Serena Williams, Ellen DeGeneres, Hillary Clinton, Oprah Winfrey, Selena Gomez, Ava DuVernay and Aretha Franklin are part of Time's "Firsts" special project, dedicated to influential women from all walks of life who are changing the world today: they are all pioneers who revolutionized their field.
To shoot the covers of the magazine, director of photography Kira Pollack asked 28-year-old photographer Luisa Dörr to take a portrait of the 46 high profile women. What makes this assignment so special is that she did the job using an iPhone. Not only the 12 covers, but also all the portraits that accompany each article.
"There’s no noise, gadgets, tools or plugs—just the subject and myself."
The photographer began shooting with her iPhone 5, then she used an iPhone 6, 6S Plus and 7. She shot systematically in square format mode and sometimes used the HDR option to get more details on the faces. Kira Pollack, who spotted Luisa Dörr on Instagram, writes about her collaboration:
"Last summer, I came across the work of a young Brazilian photographer named Luisa Dörr while I was browsing Instgram. I had never heard of her, but with all great photographs, it’s the image that captivates me, not the name of the photographer.
I was instantly lured down the magical scroll of @luisadorr's feed. There were countless images of women of all ages against ethereal yet raw landscapes. Natural light, lovely tone, each one a studied composition.
The pictures were incredibly consistent. In her bio line she had written "All photos made with the iPhone." I tracked her down immediately.
The work I saw in Luisa’s Instagram feed synced with the vision [of the Firsts Concept I was working on]. I knew from the cohesive feel of her feed—and her interest in women as subjects—that she could thread a portfolio.
What I couldn't know was how well she would use her iPhone in unimaginably small windows of time—sometimes just five minutes to capture cover portraits of some of the most important women in the world.
Last September, Luisa arrived in New York City with no more than a tiny suitcase and a tinier iPhone. [...]
Many of the women Luisa photographed [...] have been photographed throughout their careers by some of the greatest photographers in the world. And most photo shoots involve a photographer with multiple lighting assistants, production assistants and crews of helpers.
She concludes by saying that the smartphone has become so ubiquitous in our culture, so essential in the way we communicate, that these top women were surprised at first that something as basic and obvious was being used to snap a portrait that will be distributed by a media as prestigious as Time.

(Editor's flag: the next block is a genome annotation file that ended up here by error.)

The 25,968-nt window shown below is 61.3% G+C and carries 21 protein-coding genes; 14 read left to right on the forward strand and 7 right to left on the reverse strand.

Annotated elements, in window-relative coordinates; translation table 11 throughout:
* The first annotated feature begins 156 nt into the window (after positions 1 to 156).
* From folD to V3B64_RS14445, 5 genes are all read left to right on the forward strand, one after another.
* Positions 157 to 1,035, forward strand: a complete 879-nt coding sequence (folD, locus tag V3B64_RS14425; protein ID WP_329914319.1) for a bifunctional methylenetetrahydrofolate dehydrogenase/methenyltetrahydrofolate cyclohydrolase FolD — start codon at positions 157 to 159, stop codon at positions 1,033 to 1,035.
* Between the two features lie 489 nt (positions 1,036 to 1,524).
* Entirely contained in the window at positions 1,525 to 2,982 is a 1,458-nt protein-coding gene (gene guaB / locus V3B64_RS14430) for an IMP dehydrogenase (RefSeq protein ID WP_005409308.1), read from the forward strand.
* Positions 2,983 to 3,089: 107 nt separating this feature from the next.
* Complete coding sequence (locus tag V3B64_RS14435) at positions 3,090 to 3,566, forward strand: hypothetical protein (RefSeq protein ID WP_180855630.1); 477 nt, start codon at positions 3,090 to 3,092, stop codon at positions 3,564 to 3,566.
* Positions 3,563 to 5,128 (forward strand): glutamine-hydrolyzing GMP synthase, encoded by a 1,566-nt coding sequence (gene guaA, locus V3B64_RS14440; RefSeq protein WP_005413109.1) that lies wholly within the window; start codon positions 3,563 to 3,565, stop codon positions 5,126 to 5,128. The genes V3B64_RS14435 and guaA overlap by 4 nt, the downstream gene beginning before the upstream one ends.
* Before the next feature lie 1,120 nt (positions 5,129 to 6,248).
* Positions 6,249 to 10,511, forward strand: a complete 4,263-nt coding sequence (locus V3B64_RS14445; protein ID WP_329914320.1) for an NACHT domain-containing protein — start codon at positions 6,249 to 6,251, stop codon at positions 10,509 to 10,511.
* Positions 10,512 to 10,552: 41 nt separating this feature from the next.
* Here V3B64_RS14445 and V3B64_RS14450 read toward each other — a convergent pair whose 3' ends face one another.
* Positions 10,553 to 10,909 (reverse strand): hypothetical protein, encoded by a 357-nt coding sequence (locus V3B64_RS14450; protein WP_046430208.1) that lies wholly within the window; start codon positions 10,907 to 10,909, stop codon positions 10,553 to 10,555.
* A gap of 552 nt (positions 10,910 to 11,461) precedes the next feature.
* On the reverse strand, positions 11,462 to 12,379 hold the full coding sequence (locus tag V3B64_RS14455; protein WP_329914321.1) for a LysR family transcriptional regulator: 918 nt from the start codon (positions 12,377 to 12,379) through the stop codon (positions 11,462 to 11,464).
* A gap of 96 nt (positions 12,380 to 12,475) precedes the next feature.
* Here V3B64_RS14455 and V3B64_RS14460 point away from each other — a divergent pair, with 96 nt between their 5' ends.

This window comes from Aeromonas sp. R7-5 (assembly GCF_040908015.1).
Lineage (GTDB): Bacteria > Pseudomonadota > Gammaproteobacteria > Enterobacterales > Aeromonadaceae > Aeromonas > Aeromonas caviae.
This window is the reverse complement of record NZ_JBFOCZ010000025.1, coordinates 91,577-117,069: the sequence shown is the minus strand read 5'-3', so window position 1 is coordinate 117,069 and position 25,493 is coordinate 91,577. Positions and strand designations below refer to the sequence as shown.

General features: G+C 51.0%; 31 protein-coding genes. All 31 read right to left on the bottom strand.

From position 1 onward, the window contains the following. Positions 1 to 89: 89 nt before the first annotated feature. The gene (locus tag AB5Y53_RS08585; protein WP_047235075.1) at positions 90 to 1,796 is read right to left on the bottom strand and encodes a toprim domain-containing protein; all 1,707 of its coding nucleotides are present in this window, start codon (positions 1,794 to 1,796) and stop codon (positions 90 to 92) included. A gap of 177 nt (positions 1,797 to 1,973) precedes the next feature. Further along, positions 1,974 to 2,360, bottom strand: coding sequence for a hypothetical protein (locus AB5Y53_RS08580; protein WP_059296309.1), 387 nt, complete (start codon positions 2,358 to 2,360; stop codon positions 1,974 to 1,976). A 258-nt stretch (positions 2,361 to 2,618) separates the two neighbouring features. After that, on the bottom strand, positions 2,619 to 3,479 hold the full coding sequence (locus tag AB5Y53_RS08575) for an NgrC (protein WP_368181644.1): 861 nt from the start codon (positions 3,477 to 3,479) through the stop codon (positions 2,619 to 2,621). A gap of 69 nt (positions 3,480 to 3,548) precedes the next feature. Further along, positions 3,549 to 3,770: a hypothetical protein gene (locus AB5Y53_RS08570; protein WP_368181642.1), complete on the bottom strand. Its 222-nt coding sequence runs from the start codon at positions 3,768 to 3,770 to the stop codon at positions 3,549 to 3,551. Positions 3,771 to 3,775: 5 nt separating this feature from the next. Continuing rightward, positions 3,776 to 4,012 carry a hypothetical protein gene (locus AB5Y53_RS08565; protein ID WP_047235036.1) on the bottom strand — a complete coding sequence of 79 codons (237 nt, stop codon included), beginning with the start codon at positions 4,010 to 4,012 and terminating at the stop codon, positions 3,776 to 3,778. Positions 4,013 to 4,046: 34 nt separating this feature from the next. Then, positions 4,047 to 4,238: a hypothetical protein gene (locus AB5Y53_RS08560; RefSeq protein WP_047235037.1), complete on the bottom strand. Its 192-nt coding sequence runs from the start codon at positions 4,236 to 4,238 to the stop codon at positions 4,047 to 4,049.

Time is not the first magazine to have integrated a mobile phone to its photographic practice: a cover for Elle Australia was shot using an iPhone earlier this year; same thing with Sports Illustrated and National Geographic.
Of course, it's not the tool you use that counts, but what you do with it, in this case it's the way Luisa Dörr sees her models that's crucial. Kira Pollack adds that; "it enabled the shoots to be much more about the “act” of portrait-making—the gestures, the eyes, what even the most subtle body language can reveal about a person."
"I went from carrying a camera only when I was on assignment, to carrying a camera on my pocket every single day"
For Luisa, who crisscrossed the USA for three weeks for the project, it was a great experience. In this interview, she says that she bought her first iPhone in 2012 and at the time it was only to complement her more professional gear.
Today, it's the opposite and now she can take picture anytime she wants, anywhere, without being encumbered with an expensive setup. She also talks about her shots:
"For me it is difficult to be inspired by a portrait of someone who seems unreachable. For Firsts, the pictures are made with natural light, using only a reflector when necessary. I like the simplicity of how these pictures are made. But the best part is that as a photographer, you feel extremely light and free. It is almost as if I can make pictures with my hand.
Photographing people on the street and my friends with the iPhone is one thing. Photographing powerful, famous women is quite another. At first, it was difficult. The subjects were surprised to see someone like me. I felt like they were expecting to see someone older and more senior, with a few assistants and many cameras and lighting setups
Usually we didn’t have very much time with the subjects [...] so the photographs had to be taken quickly. [...] The shortest shoot was two minutes and the longest shoot was 20 minutes, but most shoots were around five to 10 minutes."
She adds that she tried to imagine these portraits as being more like paintings: "I’m fascinated by the landscapes and topographies from women’s faces, their stories and context. I’m interested in the way life and time is writing on all of them—not just with physical marks but also with more spiritual traces."
She admits that she was a bit intimidated by Aretha Franklin, the first woman to make it to the Rock and Roll Hall of Fame : "I grew up listening her music in my village in the south of Brazil. I was very nervous." It really doesn't show, though.
Check out the rest of her work on Instagram.